You need to answer children’s questions because ignoring their emotions makes things worse, it’s not easy but probably the most important thing you can do.

When you lose a baby you don’t want them to be forgotten and talking about them is the most important thing. My children know they had a brother that’s not with us but they can mention him and that’s important for all of us.

I felt guilty telling people.

I remember one school mum asking if I’d had my baby, when I told her, ‘No, my baby died. He was stillborn.’ she went white and I sort of supported her. I felt awful but that’s ridiculous, just a month after my baby died I’m feeling guilty for ruining this woman’s morning.

Guilt was difficult but you’ve got to be honest because the more we have this conversation, the better society will become at dealing with it.

Before my loss, I probably didn’t support friends who were experiencing something similar, in the right way and I feel a bit ashamed.

Sometimes people say the worst things but I found that could be quite empowering because you think you’ll be upset but then you step away and feel sorry for them.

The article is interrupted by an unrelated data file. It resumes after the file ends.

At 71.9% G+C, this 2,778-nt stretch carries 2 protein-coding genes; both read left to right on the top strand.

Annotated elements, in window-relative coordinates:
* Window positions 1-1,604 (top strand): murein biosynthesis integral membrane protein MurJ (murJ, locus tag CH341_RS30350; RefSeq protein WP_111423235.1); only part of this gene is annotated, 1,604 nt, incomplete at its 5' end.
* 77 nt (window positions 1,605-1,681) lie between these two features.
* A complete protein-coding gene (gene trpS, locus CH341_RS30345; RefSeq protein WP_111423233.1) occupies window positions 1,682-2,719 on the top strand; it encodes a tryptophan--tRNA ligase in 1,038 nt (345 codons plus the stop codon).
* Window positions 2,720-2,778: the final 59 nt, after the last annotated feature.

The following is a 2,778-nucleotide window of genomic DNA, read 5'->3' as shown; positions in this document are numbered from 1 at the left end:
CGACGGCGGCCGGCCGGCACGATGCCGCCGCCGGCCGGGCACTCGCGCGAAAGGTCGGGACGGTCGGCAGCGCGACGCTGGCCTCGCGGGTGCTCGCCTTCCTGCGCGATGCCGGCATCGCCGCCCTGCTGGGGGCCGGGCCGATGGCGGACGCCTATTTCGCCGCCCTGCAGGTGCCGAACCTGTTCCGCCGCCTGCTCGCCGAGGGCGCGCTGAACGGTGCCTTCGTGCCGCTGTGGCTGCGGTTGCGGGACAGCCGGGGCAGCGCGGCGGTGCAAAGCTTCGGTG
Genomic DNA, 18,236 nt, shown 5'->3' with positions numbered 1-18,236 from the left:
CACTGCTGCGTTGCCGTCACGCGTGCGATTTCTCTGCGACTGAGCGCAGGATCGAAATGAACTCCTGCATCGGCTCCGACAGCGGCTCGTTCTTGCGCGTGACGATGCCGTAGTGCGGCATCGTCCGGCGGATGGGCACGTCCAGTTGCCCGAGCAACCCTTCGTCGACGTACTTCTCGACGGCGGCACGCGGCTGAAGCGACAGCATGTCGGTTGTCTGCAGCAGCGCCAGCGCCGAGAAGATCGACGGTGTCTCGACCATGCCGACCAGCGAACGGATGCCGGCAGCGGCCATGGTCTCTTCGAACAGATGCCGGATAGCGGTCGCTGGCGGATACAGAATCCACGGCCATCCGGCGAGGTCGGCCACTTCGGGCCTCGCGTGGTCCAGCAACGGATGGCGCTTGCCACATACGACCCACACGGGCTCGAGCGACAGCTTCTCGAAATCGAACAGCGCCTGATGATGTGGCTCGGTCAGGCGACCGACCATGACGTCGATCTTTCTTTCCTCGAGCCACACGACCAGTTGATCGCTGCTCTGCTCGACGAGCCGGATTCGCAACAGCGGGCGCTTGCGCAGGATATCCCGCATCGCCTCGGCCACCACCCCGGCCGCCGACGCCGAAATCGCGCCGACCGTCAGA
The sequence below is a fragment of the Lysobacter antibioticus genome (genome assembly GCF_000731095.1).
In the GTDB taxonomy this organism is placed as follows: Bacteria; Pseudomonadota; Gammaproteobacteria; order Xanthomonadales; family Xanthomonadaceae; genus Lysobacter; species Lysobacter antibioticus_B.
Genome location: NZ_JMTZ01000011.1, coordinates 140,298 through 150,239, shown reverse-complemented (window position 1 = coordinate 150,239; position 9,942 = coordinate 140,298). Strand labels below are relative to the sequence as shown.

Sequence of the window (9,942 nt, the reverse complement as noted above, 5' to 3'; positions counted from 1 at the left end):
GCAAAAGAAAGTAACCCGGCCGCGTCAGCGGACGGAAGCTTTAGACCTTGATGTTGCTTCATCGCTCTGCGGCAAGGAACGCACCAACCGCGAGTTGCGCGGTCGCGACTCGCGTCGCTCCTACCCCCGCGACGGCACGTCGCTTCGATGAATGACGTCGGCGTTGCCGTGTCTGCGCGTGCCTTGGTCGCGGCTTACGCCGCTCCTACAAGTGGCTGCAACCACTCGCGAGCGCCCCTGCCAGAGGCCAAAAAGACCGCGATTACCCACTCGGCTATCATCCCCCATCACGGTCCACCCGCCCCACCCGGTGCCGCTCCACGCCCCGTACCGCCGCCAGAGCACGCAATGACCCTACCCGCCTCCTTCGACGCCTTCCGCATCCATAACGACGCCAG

Some people don’t know what to say, they might just give you a hug but that was really helpful, just knowing they cared. I found that even when people struggled, the fact they wanted to help was a comfort.

You don’t need to say anything because nothing you say will make it better. They aren’t expecting you to fix it, you can’t.

The worst thing you can do is not acknowledge the loss at all. Say anything, even if it’s the wrong thing, when people said nothing it felt like they didn’t care.

Social media can be both a positive and negative.

It’s a form of self-publishing, giving people a voice, the opportunity to be brutally honest about their experiences which can be so helpful to others. In that way social media is a brilliant resource but filters on Instagram put a veneer on life which isn’t realistic. There’s often a different story behind the photo.

Don’t get het up about this perfection thing, don’t be afraid to put something on Instagram that shows your day has actually been rubbish, life has its ups and downs.

Grief affects you in ways you can’t anticipate and the balance shifts.